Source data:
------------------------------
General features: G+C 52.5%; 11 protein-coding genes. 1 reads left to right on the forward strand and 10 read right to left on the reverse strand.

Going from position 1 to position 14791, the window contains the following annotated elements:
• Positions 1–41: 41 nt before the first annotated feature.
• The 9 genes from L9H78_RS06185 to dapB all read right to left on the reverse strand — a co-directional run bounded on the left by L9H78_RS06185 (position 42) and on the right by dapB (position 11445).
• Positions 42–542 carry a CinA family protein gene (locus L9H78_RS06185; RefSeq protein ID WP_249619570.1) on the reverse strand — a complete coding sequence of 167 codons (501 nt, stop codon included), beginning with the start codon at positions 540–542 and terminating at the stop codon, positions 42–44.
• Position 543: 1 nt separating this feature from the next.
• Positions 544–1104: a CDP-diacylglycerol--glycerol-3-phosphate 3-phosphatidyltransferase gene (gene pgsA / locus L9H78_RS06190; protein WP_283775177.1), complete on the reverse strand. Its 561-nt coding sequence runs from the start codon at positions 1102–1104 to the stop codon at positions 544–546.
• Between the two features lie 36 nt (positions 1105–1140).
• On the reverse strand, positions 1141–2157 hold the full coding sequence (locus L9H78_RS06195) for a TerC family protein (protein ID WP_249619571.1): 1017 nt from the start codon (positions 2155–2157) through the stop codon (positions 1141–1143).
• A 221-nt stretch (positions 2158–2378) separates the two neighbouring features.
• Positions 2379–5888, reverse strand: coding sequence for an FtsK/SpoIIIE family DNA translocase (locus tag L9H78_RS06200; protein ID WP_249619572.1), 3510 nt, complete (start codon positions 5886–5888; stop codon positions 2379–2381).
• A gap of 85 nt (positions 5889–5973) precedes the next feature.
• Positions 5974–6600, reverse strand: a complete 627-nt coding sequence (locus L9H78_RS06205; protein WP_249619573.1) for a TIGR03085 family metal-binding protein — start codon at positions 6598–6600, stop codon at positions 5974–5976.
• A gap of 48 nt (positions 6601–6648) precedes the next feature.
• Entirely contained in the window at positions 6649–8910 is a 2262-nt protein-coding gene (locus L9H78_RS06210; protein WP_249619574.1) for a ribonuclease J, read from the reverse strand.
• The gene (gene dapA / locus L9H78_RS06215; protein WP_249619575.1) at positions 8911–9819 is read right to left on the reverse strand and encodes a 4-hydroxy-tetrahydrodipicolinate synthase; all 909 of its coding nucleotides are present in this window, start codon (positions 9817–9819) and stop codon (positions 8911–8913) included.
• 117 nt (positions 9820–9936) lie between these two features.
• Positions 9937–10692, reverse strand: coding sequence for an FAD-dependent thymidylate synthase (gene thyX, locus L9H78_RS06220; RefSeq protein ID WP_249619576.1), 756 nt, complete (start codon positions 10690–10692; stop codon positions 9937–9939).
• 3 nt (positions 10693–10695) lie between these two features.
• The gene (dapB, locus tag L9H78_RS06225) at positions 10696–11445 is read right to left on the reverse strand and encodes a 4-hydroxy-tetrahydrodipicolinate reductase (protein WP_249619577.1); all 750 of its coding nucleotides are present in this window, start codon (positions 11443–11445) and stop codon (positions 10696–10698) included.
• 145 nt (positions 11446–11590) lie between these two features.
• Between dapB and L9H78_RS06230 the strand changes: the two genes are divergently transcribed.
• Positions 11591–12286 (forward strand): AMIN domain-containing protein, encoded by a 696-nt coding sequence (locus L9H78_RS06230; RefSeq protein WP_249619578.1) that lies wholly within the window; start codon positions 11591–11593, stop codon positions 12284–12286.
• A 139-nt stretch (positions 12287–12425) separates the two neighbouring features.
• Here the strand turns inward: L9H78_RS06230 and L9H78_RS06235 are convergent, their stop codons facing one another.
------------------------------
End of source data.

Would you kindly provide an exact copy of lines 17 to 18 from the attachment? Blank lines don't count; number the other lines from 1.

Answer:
• 117 nt (positions 9820–9936) lie between these two features.
• Positions 9937–10692, reverse strand: coding sequence for an FAD-dependent thymidylate synthase (gene thyX, locus L9H78_RS06220; RefSeq protein ID WP_249619576.1), 756 nt, complete (start codon positions 10690–10692; stop codon positions 9937–9939).